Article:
Adding Base Size to Your Slide or Dashboard’s Background
Dapresy is introducing a new series of articles, prepared by Daniel Landelius, Customer Support Specialist, which focuses on report building for efficiency. The series highlights different functions in the system and how to best utilize them when setting up your project. The ultimate goal is for you, the project administrator, to save time and cut down manual work.
This is the third (and last) in a series of articles addressing how to build your PowerPoint report efficiently. (Check out Part 1 and Part 2 of the series.) In this article, we focus on the base size. The function we’re going over is also useful to admins when building reports. Using this function, you can make sure that your text style matches that of your base numbers when you filter your charts and tables.
Where is the base size found?
For a quick reminder – here is the base size, marked on a slide we’ve used in the previous articles:
If you’ve built a slide like the one above, you know that quite often, administrators are using two objects to show the base size as marked in red. One object is a text box with “Base Size:” written out, while the other is a table pulling the number. The result looks like this:
In addition to the hassle of creating two objects, this approach also presents a problem visually. Since the base size value changes from filter to filter, the numbers in this base may differ. Sometimes there’s extra space between the text and numbers (as demonstrated in the image below), or misaligned positioning on each slide – not very desirable. What’s worse, you often spend time tinkering these small text boxes and tables trying to get them aligned, yet somehow, they always manage to misalign.
In part 2 of this series, we learned how to put the base size as an object in the background. This saves us from the tedious task of adding this object to each slide manually. Now, let’s go over how to add the base size in a single object, ensuring that it always looks good.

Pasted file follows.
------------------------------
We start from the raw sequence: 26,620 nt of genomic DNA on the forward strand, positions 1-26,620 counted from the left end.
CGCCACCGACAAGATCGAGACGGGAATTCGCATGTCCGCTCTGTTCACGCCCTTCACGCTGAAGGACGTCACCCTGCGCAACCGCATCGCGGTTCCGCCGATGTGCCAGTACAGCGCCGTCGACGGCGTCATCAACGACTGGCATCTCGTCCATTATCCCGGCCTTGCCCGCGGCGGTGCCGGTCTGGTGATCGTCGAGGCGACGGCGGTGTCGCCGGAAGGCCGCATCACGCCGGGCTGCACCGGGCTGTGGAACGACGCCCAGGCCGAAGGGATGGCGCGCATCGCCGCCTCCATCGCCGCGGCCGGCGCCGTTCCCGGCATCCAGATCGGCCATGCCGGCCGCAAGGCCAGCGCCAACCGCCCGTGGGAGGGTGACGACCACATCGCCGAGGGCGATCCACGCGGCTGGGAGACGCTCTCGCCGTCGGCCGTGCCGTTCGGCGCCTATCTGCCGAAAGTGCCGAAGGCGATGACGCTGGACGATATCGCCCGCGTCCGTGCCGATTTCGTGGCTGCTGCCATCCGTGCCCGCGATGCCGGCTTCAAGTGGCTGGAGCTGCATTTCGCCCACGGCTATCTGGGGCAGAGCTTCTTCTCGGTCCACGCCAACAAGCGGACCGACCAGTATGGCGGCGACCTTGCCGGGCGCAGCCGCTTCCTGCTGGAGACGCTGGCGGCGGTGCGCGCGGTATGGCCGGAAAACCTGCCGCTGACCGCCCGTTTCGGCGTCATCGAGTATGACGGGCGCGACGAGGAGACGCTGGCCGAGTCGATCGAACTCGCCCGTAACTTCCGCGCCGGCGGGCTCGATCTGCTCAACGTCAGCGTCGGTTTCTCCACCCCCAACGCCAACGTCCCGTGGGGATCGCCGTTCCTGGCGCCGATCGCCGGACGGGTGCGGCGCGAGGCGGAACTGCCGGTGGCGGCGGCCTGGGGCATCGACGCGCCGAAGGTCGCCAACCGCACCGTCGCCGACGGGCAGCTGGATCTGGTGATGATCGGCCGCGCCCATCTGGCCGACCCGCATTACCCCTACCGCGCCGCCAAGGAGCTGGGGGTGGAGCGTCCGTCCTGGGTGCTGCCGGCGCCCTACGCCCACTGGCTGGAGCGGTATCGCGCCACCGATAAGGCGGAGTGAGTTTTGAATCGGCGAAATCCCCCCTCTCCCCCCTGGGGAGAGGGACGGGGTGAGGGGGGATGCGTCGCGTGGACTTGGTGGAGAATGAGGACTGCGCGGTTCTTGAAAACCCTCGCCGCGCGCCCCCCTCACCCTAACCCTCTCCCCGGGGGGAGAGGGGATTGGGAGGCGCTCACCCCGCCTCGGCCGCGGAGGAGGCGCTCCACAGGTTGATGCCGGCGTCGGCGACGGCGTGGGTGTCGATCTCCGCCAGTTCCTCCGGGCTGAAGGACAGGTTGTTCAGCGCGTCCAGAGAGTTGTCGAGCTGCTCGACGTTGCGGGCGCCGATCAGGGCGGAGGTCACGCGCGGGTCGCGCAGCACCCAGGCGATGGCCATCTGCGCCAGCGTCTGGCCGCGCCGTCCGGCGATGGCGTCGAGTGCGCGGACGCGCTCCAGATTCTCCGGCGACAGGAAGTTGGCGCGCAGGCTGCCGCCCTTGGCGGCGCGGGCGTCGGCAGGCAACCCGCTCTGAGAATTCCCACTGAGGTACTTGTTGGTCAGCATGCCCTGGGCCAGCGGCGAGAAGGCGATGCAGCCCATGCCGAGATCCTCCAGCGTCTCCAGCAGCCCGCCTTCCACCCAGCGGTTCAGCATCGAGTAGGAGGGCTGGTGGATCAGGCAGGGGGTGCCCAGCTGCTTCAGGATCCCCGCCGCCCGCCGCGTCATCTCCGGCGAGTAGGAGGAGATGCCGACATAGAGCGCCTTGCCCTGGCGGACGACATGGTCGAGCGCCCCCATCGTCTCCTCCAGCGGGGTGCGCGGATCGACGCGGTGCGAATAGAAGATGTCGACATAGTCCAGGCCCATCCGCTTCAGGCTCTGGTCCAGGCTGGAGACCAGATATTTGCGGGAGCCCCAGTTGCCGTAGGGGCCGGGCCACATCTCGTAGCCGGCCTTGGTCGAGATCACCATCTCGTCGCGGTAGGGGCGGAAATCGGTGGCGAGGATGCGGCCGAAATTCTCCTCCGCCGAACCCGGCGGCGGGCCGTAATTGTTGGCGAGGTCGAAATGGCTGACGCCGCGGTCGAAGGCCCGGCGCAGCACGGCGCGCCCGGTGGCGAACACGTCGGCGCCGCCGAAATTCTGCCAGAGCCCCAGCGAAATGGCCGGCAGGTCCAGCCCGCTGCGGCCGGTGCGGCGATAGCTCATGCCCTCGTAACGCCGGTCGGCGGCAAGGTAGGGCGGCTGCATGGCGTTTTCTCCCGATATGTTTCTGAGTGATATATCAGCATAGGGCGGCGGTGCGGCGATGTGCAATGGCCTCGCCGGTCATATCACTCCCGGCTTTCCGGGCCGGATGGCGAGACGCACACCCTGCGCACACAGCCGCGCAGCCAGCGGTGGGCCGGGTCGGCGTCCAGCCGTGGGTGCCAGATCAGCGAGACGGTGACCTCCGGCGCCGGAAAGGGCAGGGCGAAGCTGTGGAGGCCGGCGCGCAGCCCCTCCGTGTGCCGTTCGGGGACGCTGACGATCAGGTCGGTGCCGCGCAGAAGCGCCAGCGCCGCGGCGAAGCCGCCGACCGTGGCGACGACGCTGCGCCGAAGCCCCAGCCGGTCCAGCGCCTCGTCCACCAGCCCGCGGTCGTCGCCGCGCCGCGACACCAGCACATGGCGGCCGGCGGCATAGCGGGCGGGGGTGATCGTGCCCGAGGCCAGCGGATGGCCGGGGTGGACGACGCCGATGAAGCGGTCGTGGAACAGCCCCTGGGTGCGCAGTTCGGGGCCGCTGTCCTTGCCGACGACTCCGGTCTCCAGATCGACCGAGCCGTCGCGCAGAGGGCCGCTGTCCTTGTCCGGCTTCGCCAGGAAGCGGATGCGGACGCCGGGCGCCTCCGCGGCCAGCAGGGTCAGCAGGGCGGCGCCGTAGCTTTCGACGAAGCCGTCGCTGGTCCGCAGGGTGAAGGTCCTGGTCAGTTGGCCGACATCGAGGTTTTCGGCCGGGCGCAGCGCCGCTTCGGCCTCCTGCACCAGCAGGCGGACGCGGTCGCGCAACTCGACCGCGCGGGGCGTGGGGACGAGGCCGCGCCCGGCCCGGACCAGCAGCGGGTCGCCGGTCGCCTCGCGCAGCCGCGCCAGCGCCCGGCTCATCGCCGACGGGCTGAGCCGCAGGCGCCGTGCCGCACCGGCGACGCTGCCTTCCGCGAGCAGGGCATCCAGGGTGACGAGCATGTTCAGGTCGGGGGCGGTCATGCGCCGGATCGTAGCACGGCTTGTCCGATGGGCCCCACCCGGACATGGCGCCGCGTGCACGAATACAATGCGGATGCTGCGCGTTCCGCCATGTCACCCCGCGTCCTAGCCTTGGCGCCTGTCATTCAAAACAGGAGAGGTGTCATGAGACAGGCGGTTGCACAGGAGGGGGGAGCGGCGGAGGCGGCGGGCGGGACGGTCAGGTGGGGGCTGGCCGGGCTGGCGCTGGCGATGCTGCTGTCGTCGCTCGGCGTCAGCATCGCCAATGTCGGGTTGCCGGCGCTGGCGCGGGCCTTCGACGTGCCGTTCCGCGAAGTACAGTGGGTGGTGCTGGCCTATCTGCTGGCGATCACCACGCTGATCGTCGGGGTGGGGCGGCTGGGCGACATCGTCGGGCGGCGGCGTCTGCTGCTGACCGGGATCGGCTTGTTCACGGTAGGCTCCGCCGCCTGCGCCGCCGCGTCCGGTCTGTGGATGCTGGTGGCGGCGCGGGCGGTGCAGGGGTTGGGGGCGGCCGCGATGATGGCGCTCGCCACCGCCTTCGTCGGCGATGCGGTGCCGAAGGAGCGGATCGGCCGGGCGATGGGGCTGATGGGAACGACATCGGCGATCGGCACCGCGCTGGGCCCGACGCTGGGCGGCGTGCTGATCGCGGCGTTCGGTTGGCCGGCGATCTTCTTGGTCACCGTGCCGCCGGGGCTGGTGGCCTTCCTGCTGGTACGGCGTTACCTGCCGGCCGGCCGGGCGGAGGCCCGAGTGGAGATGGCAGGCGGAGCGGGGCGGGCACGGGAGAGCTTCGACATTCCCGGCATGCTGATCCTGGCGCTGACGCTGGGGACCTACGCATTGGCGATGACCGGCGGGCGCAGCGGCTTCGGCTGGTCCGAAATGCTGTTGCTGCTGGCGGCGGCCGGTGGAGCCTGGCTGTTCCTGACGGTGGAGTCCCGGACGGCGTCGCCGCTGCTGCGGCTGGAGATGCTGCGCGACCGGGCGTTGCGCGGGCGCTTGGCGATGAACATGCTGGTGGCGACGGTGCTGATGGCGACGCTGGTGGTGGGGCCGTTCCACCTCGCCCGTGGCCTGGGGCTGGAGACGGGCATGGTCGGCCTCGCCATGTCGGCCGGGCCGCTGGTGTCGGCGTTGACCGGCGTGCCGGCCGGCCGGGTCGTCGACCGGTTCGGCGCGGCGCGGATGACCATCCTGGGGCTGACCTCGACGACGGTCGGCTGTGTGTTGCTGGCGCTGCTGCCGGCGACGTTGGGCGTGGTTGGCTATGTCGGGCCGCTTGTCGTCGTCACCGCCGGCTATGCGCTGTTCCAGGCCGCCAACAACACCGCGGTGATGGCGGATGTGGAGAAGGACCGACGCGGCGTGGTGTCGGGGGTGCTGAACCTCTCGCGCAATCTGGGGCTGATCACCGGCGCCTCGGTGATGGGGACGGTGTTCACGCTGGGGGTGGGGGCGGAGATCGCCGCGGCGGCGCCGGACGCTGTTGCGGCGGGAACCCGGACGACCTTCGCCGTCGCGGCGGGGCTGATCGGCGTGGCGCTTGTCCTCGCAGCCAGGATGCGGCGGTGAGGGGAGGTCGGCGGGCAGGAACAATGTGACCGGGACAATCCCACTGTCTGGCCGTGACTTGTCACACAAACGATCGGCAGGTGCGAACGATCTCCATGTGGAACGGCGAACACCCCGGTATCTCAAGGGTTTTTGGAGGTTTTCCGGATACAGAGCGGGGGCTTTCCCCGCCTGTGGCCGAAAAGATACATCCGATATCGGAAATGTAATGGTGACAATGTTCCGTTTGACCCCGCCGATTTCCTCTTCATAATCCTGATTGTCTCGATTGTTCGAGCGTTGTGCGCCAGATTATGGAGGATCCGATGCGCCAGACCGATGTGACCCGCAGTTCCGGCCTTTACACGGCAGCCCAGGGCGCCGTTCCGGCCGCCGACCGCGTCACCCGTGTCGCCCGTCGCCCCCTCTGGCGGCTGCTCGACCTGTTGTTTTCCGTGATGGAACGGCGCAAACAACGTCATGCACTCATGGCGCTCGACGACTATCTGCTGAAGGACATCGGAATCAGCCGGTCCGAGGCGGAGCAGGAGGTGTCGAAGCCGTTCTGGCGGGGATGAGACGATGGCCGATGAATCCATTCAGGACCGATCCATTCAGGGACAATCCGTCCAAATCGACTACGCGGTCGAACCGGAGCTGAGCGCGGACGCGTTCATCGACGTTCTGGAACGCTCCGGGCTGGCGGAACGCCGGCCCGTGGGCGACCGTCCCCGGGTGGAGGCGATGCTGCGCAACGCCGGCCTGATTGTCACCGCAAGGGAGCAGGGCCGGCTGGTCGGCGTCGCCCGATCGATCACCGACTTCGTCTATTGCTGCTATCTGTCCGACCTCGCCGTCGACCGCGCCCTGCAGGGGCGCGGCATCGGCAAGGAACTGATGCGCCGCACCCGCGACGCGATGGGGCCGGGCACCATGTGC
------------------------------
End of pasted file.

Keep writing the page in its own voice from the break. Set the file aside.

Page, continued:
First, we need to pick a variable that all of our respondents have provided an answer for. This way, we will make sure that all of our respondents are included. Usually, any demographic question works. In our example, we use the gender question.
To start, we’ve made a grouped answer called “ALL”. By the way, if you prefer to use a compute instead of a grouped answer, that also works. Just make sure that all your respondents are included in one answer alternative.
After we’ve set up our question with one answer that includes all respondents, we open a table and prepare the setup by doing the following:
- 1. Set our table to Count – Categorical question under Filtering
- 2. Find our question (Gender) and select our alternative (ALL)
- 3. Hide all labels so we’re only showing the value
- 4. Design our layout based on our preference
The result looks like this:
Now, we want to add our text and decide if our value should show the base size with or without weight.
To turn off the weight, we go to Settings then Calculation and switch off the Use weight function.
In our last step, we’ll add the text by going to Settings. Under Text, we write “Base size: ” under Unit.
TIP: Add a space after the colon to create space between the text and displayed value.
We’re now done and have created an object that has the text and value perfectly aligned no matter where we put it on our slide or dashboard.
This concludes our article series on how to set up functions in the background of your slides. In our next series, we will focus on the “Factor average” function, and how you can use it to create NPS values or create more advanced benchmarking in your dashboards.
This series of articles will try to reveal hidden gems and shortcuts you can use within the system to make your reporting really stand out! If you have any questions, feedback or ideas on topics you’d like for us to cover, please don’t hesitate to email Daniel directly at email@example.com.